A new clampdown on dog fouling is set to be extended across West Norfolk following its success in one village.
Primary school pupils in Gayton have taken part in a competition to design posters promoting the anti-fouling message as part of the programme, which has also included patrols in known troublespots.
Officials say the campaign has significantly reduced the problem in the village and hope it will be similarly successful in other areas.
West Norfolk Council deputy leader Alistair Beales, who represents the Gayton ward, said: “Previously irresponsible dog owners are clearly being more community minded.
“Obviously there are still some owners who aren’t doing the right thing, but we hope this ongoing campaign will encourage them to think about the impact their actions have on others.”
Winners in the school’s poster design competition received their prizes, including book tokens and a framed copy of their design, from the borough council’s environment portfolio holder, and soon to be new leader, Brian Long, on Friday.
As well as the school’s involvement, residents have been encouraged to report concerns and incidents to the borough council including where fouling has occurred and information about the dog involved and its owner.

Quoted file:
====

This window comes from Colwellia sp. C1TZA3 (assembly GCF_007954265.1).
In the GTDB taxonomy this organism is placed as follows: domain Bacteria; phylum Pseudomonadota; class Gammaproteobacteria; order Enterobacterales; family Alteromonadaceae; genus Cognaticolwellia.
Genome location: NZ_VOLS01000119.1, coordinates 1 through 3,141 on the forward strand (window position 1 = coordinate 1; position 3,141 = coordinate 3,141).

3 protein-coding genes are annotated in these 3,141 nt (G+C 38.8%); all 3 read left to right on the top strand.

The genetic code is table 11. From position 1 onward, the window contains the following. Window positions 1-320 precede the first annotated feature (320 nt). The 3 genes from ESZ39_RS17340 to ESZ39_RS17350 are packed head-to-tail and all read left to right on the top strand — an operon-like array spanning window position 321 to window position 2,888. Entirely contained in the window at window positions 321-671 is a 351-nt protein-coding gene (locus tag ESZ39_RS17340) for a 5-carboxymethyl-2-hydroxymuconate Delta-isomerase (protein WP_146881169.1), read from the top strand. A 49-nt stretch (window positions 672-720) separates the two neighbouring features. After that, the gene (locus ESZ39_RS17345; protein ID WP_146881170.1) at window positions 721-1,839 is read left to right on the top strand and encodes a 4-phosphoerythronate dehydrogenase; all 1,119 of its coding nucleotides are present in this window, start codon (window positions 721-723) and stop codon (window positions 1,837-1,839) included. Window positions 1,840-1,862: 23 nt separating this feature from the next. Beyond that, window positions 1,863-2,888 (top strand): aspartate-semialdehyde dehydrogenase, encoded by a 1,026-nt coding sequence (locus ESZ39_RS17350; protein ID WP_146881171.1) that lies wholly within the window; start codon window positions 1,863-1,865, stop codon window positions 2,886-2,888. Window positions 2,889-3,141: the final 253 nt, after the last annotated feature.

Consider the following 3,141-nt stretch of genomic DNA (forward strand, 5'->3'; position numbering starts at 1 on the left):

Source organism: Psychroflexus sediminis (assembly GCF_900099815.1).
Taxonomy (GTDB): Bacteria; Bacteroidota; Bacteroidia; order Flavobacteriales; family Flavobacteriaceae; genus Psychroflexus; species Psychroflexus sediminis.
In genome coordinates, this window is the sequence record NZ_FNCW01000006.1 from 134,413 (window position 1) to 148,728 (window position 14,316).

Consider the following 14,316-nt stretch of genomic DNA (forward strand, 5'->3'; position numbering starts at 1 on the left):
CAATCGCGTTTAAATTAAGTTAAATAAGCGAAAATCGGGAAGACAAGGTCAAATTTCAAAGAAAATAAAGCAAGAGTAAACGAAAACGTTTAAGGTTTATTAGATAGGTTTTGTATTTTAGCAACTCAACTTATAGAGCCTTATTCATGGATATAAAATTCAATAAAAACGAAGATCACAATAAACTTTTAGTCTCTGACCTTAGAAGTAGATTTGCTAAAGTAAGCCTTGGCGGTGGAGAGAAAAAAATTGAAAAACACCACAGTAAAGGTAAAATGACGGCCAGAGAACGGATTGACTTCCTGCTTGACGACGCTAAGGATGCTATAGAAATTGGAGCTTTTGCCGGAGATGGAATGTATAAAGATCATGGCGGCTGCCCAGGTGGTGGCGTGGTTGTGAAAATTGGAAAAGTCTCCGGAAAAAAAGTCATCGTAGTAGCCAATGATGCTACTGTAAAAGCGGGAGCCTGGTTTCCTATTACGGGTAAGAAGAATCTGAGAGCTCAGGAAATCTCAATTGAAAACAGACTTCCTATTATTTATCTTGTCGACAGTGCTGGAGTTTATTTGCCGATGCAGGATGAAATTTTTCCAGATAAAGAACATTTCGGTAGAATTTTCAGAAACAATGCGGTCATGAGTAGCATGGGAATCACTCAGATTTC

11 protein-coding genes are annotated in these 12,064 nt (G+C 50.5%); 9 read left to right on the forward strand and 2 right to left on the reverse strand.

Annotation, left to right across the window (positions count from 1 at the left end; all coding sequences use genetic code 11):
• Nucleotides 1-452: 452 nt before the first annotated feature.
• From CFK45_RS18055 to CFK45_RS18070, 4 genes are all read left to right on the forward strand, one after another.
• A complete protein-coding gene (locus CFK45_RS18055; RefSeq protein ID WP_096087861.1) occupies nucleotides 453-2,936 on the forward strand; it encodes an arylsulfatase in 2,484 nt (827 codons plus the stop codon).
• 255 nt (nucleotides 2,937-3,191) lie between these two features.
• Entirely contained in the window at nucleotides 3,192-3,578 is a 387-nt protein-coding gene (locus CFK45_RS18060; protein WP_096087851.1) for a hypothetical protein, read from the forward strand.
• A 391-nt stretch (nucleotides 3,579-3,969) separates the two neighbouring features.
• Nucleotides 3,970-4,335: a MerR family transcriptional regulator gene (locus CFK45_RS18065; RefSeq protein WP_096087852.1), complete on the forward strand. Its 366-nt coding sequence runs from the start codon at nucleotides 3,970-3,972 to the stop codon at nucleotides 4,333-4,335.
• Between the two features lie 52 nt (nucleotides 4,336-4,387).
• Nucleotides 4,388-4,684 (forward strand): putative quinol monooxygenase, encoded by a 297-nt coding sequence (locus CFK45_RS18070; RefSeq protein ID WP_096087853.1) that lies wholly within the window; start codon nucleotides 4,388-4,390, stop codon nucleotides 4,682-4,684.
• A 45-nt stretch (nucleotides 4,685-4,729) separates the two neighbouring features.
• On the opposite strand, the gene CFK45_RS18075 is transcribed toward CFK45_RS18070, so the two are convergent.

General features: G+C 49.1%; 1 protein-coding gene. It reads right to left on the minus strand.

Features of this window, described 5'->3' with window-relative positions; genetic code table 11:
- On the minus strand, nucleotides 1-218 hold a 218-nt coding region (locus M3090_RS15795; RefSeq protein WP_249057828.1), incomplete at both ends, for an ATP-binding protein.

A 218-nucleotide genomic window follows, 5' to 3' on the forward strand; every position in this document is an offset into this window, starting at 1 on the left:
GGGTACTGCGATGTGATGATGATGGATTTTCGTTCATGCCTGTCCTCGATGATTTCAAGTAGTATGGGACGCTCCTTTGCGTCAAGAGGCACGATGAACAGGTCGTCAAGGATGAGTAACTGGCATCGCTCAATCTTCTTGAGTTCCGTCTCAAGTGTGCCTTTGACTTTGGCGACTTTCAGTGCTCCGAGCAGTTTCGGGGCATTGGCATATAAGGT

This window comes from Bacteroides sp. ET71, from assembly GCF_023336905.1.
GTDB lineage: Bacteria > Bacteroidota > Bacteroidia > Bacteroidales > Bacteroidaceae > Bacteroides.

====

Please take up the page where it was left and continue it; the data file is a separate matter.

Owners can be fined £75 via a fixed penalty notice for allowing their dog to foul and patrols have been taking place in some areas as part of the campaign.
Information about where the village’s dog bins are located has also been displayed.
Mr Long said: “Tackling the issue of dog fouling is complicated. It isn’t possible to be everywhere all the time.
“Our approach is to make people aware that our officers could be anywhere at anytime to catch dog owners not picking up after their dog, but also to get the local community more involved so that the issue is, to a certain extent, highlighted and then self policed.”
The campaign is now set to be extended to other areas of the borough where dog fouling is known to be a particular problem.
Members of the public are also being encouraged to report issues in their areas, so enforcement efforts can be targeted where they are most needed.
Mr Long said: “The success of this initiative relies on the involvement of the local community.
“People need to encourage others to do the right thing, help by pointing out where waste bins are and remind owners not only of the risk of being fined but also the issues that can be caused to others by not picking up after their pooch.
“Pupils and residents of Gayton have all got involved and its really helped to make a difference.”
Concerns about dog fouling can be reported on the council’s website, www.west-norfolk.gov.uk and searching for dog fouling.